Fair enough, one can still argue that the story in Worlds Apart isn't one that was desperately crying out to be told. When Storm returned in Astonishing X-Men and rejoined on probationary terms, everyone just sorted of nodded their heads. The question of whether she could balance the X-Men with Wakanda never really factored into it. But for Storm fans, Worlds Apart is more than satisfactory and tells a good enough story to keep you interested. A nice surprise, all told.

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8.2
Young Avengers Presents #1

Jan 23, 2008

I have a feeling we won't be getting any answers to the big questions from Young Avengers Presents, like status quo and membership post-Civil War, but when the proper series does eventually start up again, fans will probably have a heightened appreciation for its stars.

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6.9
Young Avengers Presents #2

Feb 27, 2008

It's a shame too, because I think Hulkling is a more dynamic and interesting character than any other on the Young Avengers. There's a lot of mileage still left in the character, and this story seems to be a necessary evil as it'd be odd for Marvel to completely ignored the two characters existing together simultaneously. But this is really not something you need to pick up, even if you're a Young Avengers diehard or Skrull theorist.

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8.0
Young Avengers Presents #3

Apr 2, 2008

Still, a good script is a good script, and of all the issues of Young Avengers Presents so far, this is the one that's worth a read by those who aren't hardcore fans of the team.

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5.7
Young X-Men #1

Apr 2, 2008

Not an auspicious start to the series, really. The other two book spinning out of "Messiah Complex," X-Force and Cable, may not be the greatest titles on the stands, but they at least make a case for their own existence. Young X-Men has a long way to go in that respect.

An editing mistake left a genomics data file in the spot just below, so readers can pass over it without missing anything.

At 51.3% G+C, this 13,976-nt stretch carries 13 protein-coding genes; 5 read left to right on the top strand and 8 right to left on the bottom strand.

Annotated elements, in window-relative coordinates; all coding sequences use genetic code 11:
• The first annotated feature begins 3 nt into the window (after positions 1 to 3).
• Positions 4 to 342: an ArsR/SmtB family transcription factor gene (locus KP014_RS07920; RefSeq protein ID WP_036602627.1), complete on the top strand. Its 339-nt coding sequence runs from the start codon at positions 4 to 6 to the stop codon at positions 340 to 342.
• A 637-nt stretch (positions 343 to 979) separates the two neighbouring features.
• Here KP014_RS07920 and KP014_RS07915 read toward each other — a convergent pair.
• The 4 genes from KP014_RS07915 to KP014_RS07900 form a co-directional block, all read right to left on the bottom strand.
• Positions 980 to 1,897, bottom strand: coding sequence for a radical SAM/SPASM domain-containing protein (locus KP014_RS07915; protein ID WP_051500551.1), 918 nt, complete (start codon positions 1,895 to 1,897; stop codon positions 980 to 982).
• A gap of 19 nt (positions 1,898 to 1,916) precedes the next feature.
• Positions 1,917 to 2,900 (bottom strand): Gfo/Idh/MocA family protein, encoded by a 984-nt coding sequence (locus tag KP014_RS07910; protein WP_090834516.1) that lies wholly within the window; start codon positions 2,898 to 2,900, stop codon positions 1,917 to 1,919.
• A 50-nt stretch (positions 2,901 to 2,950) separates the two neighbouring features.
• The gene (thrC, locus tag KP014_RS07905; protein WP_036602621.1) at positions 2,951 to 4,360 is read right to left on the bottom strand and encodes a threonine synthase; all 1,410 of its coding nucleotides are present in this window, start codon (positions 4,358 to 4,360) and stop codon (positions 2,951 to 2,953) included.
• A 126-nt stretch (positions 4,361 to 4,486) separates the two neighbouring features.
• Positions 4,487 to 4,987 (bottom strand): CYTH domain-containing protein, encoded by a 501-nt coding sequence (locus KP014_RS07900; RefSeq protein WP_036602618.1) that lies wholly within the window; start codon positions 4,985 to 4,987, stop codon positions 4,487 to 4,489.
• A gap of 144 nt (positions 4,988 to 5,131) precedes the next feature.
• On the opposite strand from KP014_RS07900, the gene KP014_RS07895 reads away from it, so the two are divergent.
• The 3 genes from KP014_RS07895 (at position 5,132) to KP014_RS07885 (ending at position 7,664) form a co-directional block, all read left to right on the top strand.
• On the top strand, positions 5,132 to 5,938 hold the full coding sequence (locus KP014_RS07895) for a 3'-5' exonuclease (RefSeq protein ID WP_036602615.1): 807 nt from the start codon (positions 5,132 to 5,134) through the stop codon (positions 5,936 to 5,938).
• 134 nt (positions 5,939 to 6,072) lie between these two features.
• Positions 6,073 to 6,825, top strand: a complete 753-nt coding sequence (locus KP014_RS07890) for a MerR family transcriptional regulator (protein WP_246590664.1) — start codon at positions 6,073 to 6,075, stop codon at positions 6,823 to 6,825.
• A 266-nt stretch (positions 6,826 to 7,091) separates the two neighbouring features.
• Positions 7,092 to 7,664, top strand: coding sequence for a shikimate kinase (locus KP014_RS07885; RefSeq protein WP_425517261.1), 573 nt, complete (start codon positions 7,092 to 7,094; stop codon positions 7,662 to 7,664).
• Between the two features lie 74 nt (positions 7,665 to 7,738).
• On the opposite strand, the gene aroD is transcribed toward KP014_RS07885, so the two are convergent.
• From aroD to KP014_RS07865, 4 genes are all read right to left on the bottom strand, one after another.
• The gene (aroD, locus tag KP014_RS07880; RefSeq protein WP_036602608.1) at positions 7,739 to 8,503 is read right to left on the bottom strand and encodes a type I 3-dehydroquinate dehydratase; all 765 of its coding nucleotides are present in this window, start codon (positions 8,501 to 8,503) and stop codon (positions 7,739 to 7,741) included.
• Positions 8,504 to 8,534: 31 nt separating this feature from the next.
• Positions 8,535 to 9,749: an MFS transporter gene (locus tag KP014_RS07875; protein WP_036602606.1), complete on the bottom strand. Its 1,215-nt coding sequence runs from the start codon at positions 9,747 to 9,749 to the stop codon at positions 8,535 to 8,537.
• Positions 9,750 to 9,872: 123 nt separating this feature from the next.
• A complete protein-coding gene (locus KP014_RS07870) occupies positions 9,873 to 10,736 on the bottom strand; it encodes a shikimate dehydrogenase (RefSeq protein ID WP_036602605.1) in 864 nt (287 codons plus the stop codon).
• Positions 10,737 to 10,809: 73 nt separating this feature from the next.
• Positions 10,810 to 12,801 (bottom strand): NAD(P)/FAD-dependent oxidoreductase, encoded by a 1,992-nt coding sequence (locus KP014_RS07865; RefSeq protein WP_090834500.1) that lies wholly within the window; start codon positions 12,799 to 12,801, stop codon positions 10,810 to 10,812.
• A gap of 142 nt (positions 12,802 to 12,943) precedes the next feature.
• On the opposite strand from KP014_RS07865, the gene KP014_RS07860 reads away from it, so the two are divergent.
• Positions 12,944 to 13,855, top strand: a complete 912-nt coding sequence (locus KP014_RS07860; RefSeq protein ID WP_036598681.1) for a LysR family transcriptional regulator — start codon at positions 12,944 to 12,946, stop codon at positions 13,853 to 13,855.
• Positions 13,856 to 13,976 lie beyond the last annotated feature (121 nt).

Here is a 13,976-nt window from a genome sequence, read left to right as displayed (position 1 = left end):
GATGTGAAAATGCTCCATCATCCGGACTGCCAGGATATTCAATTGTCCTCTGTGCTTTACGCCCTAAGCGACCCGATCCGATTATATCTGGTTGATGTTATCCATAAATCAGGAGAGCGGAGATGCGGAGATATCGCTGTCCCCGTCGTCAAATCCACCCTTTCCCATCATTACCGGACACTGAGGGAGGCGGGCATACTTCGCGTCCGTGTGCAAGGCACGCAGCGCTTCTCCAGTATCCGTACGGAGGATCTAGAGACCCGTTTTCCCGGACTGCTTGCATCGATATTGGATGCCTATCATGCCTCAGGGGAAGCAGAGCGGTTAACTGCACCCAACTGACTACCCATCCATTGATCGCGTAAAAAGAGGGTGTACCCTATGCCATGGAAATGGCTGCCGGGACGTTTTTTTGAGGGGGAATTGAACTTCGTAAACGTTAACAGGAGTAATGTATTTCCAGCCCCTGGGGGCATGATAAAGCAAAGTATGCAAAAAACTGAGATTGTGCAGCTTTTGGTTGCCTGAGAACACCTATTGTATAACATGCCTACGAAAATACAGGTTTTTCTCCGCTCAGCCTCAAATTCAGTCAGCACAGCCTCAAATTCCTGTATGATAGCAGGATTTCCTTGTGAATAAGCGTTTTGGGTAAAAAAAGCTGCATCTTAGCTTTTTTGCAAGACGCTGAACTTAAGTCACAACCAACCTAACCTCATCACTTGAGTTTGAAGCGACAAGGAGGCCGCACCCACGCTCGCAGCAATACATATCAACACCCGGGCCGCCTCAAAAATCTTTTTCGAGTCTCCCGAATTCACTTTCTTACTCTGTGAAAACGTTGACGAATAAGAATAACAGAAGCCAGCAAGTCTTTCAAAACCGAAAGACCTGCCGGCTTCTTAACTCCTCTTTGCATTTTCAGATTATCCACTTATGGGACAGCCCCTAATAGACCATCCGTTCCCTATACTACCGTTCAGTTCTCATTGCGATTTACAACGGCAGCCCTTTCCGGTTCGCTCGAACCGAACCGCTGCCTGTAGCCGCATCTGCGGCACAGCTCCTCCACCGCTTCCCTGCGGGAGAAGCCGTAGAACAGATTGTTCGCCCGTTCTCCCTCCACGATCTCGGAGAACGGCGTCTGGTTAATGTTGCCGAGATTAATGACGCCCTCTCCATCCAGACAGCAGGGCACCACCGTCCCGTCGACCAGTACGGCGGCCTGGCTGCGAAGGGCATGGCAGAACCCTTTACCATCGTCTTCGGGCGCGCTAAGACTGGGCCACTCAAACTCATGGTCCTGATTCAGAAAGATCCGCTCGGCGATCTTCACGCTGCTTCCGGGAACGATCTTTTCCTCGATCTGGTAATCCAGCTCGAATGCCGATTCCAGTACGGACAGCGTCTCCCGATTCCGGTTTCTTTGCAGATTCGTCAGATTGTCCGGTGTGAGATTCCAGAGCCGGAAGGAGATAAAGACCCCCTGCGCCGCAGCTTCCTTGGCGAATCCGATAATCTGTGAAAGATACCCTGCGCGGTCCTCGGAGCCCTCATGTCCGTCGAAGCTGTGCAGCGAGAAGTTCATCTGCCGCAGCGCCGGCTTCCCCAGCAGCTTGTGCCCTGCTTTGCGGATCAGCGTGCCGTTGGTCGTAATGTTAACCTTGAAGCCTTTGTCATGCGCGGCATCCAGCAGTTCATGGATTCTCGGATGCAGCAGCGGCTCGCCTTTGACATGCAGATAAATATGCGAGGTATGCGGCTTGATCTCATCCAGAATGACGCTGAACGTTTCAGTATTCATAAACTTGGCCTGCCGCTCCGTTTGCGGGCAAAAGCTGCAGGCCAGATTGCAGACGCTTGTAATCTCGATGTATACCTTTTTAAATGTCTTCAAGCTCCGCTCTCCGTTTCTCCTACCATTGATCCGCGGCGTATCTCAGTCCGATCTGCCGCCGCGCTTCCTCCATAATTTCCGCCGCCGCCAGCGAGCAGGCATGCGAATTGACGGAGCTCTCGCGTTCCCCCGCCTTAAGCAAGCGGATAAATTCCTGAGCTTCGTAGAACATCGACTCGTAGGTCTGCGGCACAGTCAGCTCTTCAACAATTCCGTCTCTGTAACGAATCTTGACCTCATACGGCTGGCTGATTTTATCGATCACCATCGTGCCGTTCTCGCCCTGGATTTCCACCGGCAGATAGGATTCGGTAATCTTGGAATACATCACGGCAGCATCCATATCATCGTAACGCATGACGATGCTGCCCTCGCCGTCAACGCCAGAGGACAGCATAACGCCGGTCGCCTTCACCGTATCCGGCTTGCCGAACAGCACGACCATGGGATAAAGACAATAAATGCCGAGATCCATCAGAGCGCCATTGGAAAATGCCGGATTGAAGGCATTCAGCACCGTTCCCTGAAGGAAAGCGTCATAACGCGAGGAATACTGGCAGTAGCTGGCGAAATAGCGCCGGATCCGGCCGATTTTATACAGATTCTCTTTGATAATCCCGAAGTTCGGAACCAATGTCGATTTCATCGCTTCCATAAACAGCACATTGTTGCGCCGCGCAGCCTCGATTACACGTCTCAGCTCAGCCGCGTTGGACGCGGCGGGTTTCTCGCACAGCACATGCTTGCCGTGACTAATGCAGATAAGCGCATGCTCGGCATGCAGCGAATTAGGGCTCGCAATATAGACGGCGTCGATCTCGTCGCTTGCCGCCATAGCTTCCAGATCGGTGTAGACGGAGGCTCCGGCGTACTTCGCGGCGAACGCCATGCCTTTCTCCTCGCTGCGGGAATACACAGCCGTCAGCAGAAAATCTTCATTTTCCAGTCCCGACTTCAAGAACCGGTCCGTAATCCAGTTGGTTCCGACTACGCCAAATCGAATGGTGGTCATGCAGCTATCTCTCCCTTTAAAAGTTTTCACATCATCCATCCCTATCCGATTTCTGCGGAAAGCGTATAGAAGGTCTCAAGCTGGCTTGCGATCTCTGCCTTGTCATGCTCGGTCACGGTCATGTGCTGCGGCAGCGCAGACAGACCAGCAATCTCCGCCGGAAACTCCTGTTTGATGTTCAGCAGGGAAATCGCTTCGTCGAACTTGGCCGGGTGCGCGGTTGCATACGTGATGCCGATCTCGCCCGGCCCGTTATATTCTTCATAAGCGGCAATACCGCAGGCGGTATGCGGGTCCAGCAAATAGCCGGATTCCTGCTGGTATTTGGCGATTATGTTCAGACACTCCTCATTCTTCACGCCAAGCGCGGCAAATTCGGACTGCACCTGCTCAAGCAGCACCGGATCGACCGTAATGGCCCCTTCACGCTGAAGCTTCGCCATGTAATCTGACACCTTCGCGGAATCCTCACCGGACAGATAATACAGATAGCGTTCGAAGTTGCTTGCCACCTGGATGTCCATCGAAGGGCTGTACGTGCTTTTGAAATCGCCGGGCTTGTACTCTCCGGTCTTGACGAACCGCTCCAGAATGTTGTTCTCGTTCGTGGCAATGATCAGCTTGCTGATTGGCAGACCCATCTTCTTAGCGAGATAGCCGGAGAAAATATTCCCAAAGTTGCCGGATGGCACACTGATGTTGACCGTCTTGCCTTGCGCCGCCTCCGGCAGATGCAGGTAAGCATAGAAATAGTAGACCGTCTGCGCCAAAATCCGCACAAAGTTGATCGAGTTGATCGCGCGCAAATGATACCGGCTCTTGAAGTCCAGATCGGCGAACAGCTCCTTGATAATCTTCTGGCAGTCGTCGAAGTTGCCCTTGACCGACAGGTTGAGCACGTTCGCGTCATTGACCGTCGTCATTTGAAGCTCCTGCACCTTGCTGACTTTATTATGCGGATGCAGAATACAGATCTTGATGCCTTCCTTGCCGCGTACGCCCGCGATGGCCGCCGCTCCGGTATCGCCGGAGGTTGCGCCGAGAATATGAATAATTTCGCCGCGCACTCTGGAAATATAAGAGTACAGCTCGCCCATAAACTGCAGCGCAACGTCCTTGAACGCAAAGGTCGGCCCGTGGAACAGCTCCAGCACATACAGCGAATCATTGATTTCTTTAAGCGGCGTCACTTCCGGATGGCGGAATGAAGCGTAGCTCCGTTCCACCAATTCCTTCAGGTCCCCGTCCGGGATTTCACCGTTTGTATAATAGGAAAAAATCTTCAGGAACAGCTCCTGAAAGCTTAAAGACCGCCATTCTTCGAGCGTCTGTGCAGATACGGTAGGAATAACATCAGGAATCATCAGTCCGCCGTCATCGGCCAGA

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4.2
Young X-Men #2

May 7, 2008

It's only issue #2 of this series, but it's already gotten off to a terrible start. Uninteresting, unintelligent, and unenjoyable all the way around.

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7.1
Young X-Men #7

Oct 15, 2008

Young X-Men's star is rising, and it's clear somebody at Marvel realized the book needed a defibrillator shot sooner rather than later. I have a lot of goodwill for the title and most of the characters, I'm just waiting for it all to come together and completely turn that corner.

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8.2
Young X-Men #8

Nov 19, 2008

Young X-Men is slowly but surely becoming a worthy successor to New X-Men. It traded the chaotic, overstuffed cast for a more streamlined one and a better initiative. And while some favorites may still be missing (paging Mercury, Hellion, and Surge, please report to this book now) the book is gradually finding its rhythm.

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5.2
Young X-Men #9

Jan 3, 2009

To be fair, Marc Guggenheim isn't a bad writer most of the time, and I trust that he knows this sort of thing can only realistically be a very, very short-term status quo. But it does come off as sloppy writing to me, a silly quick fix to get his characters out of a sticky situation with very little regard to implications. One can only hope that the more over-the-top developments this issue only herald the swift exit of the book's largest sore spot.

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8.0
Zatanna #2

Jun 23, 2010

When Grant Morrison and Ryan Sook gave Zee her own series in 2005, it featured a heroine as dark and fragmented as the world around her. Dini and Roux's interpretation of the character's life is, for all intents and purposes, a complete 180. Upbeat, fun, and likable, this is the Zatanna that deserves a book dedicated to her ongoing exploits, and it's one I thoroughly enjoy following.